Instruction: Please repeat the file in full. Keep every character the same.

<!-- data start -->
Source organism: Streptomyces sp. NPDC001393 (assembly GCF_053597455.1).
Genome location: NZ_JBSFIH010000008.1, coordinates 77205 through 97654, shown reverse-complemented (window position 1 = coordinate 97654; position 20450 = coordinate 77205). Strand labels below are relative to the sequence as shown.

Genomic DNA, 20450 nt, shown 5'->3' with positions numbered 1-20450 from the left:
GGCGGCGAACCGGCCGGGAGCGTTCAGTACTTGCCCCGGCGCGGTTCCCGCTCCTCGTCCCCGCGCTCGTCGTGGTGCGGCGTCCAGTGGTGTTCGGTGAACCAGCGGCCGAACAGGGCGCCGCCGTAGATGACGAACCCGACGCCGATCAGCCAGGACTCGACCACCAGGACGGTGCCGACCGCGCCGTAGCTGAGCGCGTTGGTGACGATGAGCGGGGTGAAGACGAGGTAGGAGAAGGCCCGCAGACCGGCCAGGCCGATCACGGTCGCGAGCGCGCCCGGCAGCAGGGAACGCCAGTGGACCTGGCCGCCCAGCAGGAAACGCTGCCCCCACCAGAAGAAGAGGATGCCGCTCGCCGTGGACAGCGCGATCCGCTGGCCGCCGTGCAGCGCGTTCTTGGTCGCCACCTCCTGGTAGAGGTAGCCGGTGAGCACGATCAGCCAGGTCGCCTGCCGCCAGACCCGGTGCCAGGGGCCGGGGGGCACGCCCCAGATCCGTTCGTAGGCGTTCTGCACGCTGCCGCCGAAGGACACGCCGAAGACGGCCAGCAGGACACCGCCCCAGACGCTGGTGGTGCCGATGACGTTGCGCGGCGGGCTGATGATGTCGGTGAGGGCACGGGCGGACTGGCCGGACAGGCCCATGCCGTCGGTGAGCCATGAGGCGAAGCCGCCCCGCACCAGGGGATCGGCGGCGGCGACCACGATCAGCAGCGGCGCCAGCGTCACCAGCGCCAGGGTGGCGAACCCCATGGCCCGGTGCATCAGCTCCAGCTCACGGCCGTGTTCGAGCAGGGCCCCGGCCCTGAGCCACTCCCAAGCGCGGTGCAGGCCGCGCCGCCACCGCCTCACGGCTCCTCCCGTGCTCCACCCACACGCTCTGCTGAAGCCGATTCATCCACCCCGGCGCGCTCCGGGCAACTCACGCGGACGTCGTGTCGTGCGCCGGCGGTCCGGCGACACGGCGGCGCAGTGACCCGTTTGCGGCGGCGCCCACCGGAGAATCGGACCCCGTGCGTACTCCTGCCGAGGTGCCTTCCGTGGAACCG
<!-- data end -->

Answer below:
Source organism: Streptomyces sp. NPDC001393 (assembly GCF_053597455.1).
Genome location: NZ_JBSFIH010000008.1, coordinates 77205 through 97654, shown reverse-complemented (window position 1 = coordinate 97654; position 20450 = coordinate 77205). Strand labels below are relative to the sequence as shown.

Genomic DNA, 20450 nt, shown 5'->3' with positions numbered 1-20450 from the left:
GGCGGCGAACCGGCCGGGAGCGTTCAGTACTTGCCCCGGCGCGGTTCCCGCTCCTCGTCCCCGCGCTCGTCGTGGTGCGGCGTCCAGTGGTGTTCGGTGAACCAGCGGCCGAACAGGGCGCCGCCGTAGATGACGAACCCGACGCCGATCAGCCAGGACTCGACCACCAGGACGGTGCCGACCGCGCCGTAGCTGAGCGCGTTGGTGACGATGAGCGGGGTGAAGACGAGGTAGGAGAAGGCCCGCAGACCGGCCAGGCCGATCACGGTCGCGAGCGCGCCCGGCAGCAGGGAACGCCAGTGGACCTGGCCGCCCAGCAGGAAACGCTGCCCCCACCAGAAGAAGAGGATGCCGCTCGCCGTGGACAGCGCGATCCGCTGGCCGCCGTGCAGCGCGTTCTTGGTCGCCACCTCCTGGTAGAGGTAGCCGGTGAGCACGATCAGCCAGGTCGCCTGCCGCCAGACCCGGTGCCAGGGGCCGGGGGGCACGCCCCAGATCCGTTCGTAGGCGTTCTGCACGCTGCCGCCGAAGGACACGCCGAAGACGGCCAGCAGGACACCGCCCCAGACGCTGGTGGTGCCGATGACGTTGCGCGGCGGGCTGATGATGTCGGTGAGGGCACGGGCGGACTGGCCGGACAGGCCCATGCCGTCGGTGAGCCATGAGGCGAAGCCGCCCCGCACCAGGGGATCGGCGGCGGCGACCACGATCAGCAGCGGCGCCAGCGTCACCAGCGCCAGGGTGGCGAACCCCATGGCCCGGTGCATCAGCTCCAGCTCACGGCCGTGTTCGAGCAGGGCCCCGGCCCTGAGCCACTCCCAAGCGCGGTGCAGGCCGCGCCGCCACCGCCTCACGGCTCCTCCCGTGCTCCACCCACACGCTCTGCTGAAGCCGATTCATCCACCCCGGCGCGCTCCGGGCAACTCACGCGGACGTCGTGTCGTGCGCCGGCGGTCCGGCGACACGGCGGCGCAGTGACCCGTTTGCGGCGGCGCCCACCGGAGAATCGGACCCCGTGCGTACTCCTGCCGAGGTGCCTTCCGTGGAACCG